Britain's most eco-friendly neighbours

Keeping up with the Joneses has never been better for the planet

By Ginetta Vedrickas
Wednesday 18 March 2009 01:00

Ever wondered where the greenest street in Britain is? Thanks to a project run to cut energy use, the aptly named Green Lane in Cookridge, Leeds, has just won a competition to find the street with the greenest residents.

The residents of Green Lane weren't always so eco-minded, but were part of Green Streets, a year-long experiment to see if ordinary householders could cut their energy usage by 25 per cent and reduce their carbon footprint. The project pitted eight families on eight different streets in eight different regions across the UK against one another to see which street could make the biggest energy savings. It was the brainchild of British Gas, which gave each street £30,000 to spend on energy-saving equipment, from energy-saving lightbulbs and loft insulation through to solar panels, boilers and kettles.

The project ended last month, and findings show that some home owners saved more than 30 per cent of energy, with a few saving more than 50 per cent, drastically reducing their fuel costs. Ian and Janine Lewis live in Green Lane with their children, Bethany, 10, Samuel, seven, and Sophie, two, and reduced their energy use by more than 45 per cent throughout the year, shaving almost £700 off their annual bills. Ian explains that, thanks to the equipment they received, the project wasn't too much of an ordeal. "We wouldn't describe ourselves as eco-warriors, but by making a few simple changes to our routine, we saved energy and money." As part of the project, the family received a new boiler and kettle and a "smart metre" to monitor their energy use. "We were shocked by some things; for instance, the iron and kettle, which both use loads of electricity. We now try to iron less and only fill the kettle with the water we need. We've also ditched our electric lawnmower and use a manual one."

An efficient boiler with a choice of settings allowed the family to use heating only when they really needed it, but they also made other small changes. "I fitted foil behind the radiators to reflect heat back in, but we also made a habit of turning off lights when not in the room, putting lids on pans and even sharing bathwater!" Ian laughs, adding that the children, who received a special award for their contribution, were fully behind the experiment. "We've always recycled and the children walk to school, but they made a point of not switching on the TV after school and we all ate more salads, so we used less gas."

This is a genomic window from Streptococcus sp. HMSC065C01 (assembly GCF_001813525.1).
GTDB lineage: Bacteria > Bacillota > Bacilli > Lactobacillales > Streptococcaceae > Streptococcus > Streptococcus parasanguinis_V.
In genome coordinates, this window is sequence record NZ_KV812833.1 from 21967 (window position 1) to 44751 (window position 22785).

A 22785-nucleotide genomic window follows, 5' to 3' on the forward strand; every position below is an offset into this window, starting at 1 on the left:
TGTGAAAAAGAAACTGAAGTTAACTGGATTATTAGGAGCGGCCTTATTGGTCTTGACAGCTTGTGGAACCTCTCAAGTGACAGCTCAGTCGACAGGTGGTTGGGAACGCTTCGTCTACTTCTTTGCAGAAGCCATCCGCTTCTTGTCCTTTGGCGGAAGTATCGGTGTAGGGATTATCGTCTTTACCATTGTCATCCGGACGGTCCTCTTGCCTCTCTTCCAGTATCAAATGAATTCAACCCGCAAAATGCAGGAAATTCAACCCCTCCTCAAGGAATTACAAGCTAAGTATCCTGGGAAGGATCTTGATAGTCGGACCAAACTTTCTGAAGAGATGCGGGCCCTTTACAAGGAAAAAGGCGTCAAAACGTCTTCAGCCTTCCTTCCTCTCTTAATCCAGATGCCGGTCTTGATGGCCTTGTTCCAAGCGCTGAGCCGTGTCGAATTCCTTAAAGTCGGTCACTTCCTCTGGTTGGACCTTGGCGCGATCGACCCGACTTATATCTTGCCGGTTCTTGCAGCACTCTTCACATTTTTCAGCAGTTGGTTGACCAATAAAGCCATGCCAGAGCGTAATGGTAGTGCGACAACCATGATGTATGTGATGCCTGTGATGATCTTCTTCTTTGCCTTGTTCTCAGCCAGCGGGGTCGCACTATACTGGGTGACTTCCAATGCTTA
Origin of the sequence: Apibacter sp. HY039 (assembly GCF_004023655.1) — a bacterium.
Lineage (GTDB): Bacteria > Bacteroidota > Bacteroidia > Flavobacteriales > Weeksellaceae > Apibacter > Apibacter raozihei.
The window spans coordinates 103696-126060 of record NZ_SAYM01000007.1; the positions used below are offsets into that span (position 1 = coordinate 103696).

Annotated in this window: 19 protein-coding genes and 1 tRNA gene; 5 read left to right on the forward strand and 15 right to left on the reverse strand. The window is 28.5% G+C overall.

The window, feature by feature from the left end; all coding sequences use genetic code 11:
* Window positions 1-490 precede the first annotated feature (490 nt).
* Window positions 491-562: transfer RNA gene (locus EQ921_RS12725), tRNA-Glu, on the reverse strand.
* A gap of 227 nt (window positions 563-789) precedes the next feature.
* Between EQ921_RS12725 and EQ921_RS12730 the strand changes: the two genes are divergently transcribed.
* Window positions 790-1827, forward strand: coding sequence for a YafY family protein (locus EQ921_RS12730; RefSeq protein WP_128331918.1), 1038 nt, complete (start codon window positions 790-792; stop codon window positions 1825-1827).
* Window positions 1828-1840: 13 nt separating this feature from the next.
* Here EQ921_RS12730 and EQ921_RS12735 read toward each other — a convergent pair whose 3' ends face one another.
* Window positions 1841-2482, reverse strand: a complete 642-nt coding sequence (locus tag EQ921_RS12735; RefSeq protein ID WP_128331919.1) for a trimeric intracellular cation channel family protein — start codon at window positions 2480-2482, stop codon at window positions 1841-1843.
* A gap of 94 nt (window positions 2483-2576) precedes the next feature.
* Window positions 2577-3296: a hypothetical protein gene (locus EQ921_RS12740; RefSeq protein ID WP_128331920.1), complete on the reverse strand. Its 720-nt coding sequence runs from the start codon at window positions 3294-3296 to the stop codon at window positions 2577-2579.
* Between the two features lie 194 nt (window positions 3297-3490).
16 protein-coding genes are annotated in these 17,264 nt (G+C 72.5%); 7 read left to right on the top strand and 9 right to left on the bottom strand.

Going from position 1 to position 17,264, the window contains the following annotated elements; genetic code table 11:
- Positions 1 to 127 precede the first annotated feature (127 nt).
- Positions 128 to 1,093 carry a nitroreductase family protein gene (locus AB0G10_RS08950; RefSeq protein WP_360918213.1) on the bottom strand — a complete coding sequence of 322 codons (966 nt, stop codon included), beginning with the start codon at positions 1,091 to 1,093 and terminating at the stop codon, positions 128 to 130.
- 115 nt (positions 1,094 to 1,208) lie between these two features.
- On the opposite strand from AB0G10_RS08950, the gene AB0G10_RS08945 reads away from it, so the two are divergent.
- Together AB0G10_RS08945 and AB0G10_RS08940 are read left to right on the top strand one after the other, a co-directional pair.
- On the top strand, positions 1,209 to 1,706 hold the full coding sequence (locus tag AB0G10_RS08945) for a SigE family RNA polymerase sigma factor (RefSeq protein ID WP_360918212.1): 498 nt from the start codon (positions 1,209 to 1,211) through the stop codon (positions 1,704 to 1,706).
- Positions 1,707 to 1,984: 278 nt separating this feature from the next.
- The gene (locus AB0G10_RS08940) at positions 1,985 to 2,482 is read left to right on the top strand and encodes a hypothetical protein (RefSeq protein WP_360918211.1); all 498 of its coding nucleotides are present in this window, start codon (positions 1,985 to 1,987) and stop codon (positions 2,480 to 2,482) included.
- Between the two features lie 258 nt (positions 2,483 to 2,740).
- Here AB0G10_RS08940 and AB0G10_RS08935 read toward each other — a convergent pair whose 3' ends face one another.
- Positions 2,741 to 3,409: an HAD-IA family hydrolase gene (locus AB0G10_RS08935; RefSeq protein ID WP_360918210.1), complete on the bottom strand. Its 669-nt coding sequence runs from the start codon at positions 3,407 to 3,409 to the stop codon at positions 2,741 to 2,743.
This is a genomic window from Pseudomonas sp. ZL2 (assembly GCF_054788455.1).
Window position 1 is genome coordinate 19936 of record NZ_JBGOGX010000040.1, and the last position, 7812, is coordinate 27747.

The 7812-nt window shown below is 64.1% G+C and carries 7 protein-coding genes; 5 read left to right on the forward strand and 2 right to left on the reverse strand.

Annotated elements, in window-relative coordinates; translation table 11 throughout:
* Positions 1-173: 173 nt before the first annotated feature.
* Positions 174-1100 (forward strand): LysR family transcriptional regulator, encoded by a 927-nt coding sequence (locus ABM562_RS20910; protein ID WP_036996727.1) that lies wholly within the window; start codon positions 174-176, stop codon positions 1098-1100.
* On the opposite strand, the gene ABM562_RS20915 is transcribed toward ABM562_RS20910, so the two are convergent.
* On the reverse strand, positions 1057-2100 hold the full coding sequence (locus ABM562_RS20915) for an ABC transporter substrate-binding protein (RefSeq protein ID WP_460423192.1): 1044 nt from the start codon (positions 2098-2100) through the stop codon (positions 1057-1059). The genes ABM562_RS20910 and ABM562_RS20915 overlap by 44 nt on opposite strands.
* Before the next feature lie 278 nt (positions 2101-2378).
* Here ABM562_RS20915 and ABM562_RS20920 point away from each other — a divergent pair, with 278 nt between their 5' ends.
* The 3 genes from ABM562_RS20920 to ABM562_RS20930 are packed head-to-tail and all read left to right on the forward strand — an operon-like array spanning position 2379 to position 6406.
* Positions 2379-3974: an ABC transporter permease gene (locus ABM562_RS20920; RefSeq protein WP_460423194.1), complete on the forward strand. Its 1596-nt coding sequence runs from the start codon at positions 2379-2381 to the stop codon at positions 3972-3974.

The family found that an unexpected advantage of taking part in the project was getting to knowtheir neighbours, with whom they held monthly meetings to share tips and get advice from an energy adviser. "It's been great for the whole community, but if everyone across the UK did the same, it would make a huge difference," says Ian, who is putting their savings toward a family holiday. Green Lane residents have collectively won £50,000 to spend on making a community building of their choice more energy-efficient.

Households account for a quarter of total UK carbon-dioxide emissions, and poor insulation means that around £1 in every £3 currently spent heating UK homes is wasted. Gearóid Lane, the director of British Gas New Energy, found that the 64 families who took part liked the element of being tempted by the carrot rather than the stick, and says that the competition element worked well. "The trick is in injecting excitement into what can be a boring subject, but the families involved seemed to enjoy the competitive and community element." Lane admits that Green Lane, consisting mainly of 1960s stock, was easy to insulate, giving them an advantage, but hopes that the project inspires similar schemes across the UK. Lane is optimistic that the Government will use the findings for policy planning (several MPs, including Ed Miliband, the Secretary of State for Energy and Climate Change, visited the project).

The experiment was monitored by the Institute of Public Policy Research (IPPR), an independent think tank, which is producing a report into the challenge and making recommendations to the Government on the back of the experiment's findings. If all British households followed suit, the UK could beat the Government's target to cut carbon emissions by saving 35 million tons of carbon dioxide, the annual carbon emissions of three coal-fired power stations. The Government is currently deciding on strategies to reduce emissions and plans to roll out the use of smart metres from 2010. Matthew Lockwood of the IPPR monitored the project and wants to see a quicker response on the back of the project's success. "There's been nothing like this before," he says. "It was a small project, but it's had a big impact."

Lockwood accepts that consumers may be sceptical about energy companies' motives, since they are under scrutiny for failing to pass on price cuts to consumers despite tumbling oil prices. Consumers can, however, get free advice on how to make their homes more environmentally friendly. British Gas now works with local authorities and groups such as Age Concern to target particular groups of home owners who could benefit from tailored energy surveys.

"There is distrust, but firms are regulated and now have to offer advice about your home," says Lockwood. "There is also a big programme of subsidised insulation." Much green debate centres on building sustainable homes, but Lockwood notes that "nine in 10 of the homes we will live in by 2020 have been built; we need creative approaches to prioritise carbon reduction in a recession".

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